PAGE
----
Unless you have been living ‘beyond the wall’ these last few months, you will be aware of the postal survey whereby Australians can vote yes or no to changing our laws to allow same sex marriage.
Our social media accounts have been filled with ‘love is love’ slogans, rainbow profile images and postal votes with big yes ticks. There is an overwhelming feeling of positivity, hope, acceptance, peace and complete, unwavering love. Finally there is a movement and it is beautiful, it bears no judgement, it is all encompassing and it is gaining momentum each day.
As with all glowing, beautiful streams of light, there must be a shadow. For to have light, there must be darkness. Yin and Yang.. Or in this case, Love and Hate.
Whilst I feel passionate about this debate, what has spurred me to write was witnessing such hate, on signs, by humans, slowing traffic on our Perth freeway.
These humans (I use the term loosely), had decided to make room in their weekday to stand on a footbridge over the freeway holding signs of hate. Expressing, as is their right in this country, their views against marriage equality. It affected me to my core, I was so utterly outraged and disgusted. I felt angry but I also felt immense sadness, how ignorant and even worse, how completely horrid to live each day with such hate inside you.
In the many conversations I have had over the years when this debate is raised, I am always taken back to being a child, probably around 10, where I was starting to wonder about my sexuality and what that was. I was enjoying a family dinner with extended family where the topic of homosexuality was raised. The view was of disgust, and, I believe if my steel trap memory serves me correctly, even an immitation of something filthy and unfathomable. Now, I’m no spring chicken so this is just shy of 30 years ago where ideals and thoughts are much different to today, however, this reaction affected me deeply.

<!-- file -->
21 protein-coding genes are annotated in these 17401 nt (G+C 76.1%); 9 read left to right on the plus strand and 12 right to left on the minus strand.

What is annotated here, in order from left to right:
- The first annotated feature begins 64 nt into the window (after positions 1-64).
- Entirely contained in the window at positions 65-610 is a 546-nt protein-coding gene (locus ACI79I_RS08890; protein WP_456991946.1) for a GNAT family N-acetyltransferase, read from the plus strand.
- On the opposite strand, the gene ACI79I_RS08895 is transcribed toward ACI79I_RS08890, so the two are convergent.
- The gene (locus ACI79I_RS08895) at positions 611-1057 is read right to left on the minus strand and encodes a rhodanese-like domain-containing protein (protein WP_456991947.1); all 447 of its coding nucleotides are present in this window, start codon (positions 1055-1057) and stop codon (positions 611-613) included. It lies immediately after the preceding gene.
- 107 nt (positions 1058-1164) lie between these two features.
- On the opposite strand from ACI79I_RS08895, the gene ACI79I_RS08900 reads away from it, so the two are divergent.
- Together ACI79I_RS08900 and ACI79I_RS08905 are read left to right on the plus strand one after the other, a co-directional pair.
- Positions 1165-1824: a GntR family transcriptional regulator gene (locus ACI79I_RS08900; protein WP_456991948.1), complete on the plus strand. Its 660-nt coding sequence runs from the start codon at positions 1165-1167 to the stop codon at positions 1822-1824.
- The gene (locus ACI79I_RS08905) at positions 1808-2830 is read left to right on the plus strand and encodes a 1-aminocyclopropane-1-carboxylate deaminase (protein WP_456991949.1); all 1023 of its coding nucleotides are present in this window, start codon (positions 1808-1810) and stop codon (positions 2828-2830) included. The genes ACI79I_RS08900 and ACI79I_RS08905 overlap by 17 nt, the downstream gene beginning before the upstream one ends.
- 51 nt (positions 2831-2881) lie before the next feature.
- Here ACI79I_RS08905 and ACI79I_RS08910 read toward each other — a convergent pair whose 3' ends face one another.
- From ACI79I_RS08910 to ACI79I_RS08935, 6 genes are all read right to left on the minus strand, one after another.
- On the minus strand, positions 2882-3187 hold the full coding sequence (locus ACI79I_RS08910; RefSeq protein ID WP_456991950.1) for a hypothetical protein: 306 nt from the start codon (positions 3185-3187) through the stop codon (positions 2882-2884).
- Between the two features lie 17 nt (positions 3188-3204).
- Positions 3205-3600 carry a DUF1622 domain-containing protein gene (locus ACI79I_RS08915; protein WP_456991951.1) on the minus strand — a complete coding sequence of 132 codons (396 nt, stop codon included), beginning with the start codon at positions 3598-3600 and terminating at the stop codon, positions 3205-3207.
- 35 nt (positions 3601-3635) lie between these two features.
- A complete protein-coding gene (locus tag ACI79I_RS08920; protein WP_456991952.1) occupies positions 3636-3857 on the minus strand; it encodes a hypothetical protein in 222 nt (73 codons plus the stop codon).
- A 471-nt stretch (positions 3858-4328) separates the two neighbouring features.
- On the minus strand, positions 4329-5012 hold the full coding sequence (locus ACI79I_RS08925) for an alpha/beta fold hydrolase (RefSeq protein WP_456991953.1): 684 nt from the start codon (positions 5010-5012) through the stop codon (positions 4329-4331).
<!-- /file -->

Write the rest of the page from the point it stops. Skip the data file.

What if I was gay?
What if I liked girls? Quite obviously my family would not accept me, what would that mean? I struggled with this, I didn’t know which sex I preferred, I had strong female friendships, did that mean I liked girls? I was still very much a child, I didn’t understand anything except that what was right was that I should be with a man, what was wrong was if I choose a woman. Love didn’t seem to matter, only the ‘right’ gender.
Now I grew up to like boys and I was allowed to be married not just once, but twice. I am currently married to a man I love, I can call him my husband, and I am his wife. It is recognised by the government, by our family, friends, work colleagues and most importantly, our children. We didn’t have to fight for our marriage, even as someone with a divorce under her belt, it was easy, it was accepted.
Am I lucky? No, this is my right, it’s not luck. It’s my right to share my life, my name, my children, with someone I love. Whether that person is a man or woman is irrelevant, what is relevant is acceptance.
Whilst I am writing this I know that there are so many who feel the same way that I do, feel passionately for equality, for love. For those of you who don’t share my opinion, I ask you this… There was a time that women were viewed the lesser sex, goodness, we couldn’t even vote, did changing our rights make this world better or worse? There was a time where a person of colour had to drink at a different water fountain, whilst this fight for true racial equality is still ongoing, did acknowledging racism make our world better or worse? And most importantly would a child raised in an abusive home whereby the married parents are male and female be better off there than in a loving home whereby the married parents are of the same sex?
This change to legislation affects those who want to be acknowledged, who want to build stronger families, who want the right to say, this is my husband, this is my wife. It doesn’t affect those of us who already have this wonderful right. Their plight is love driven, how on earth can that be wrong?
Make it equal.
LOVE IS LOVE.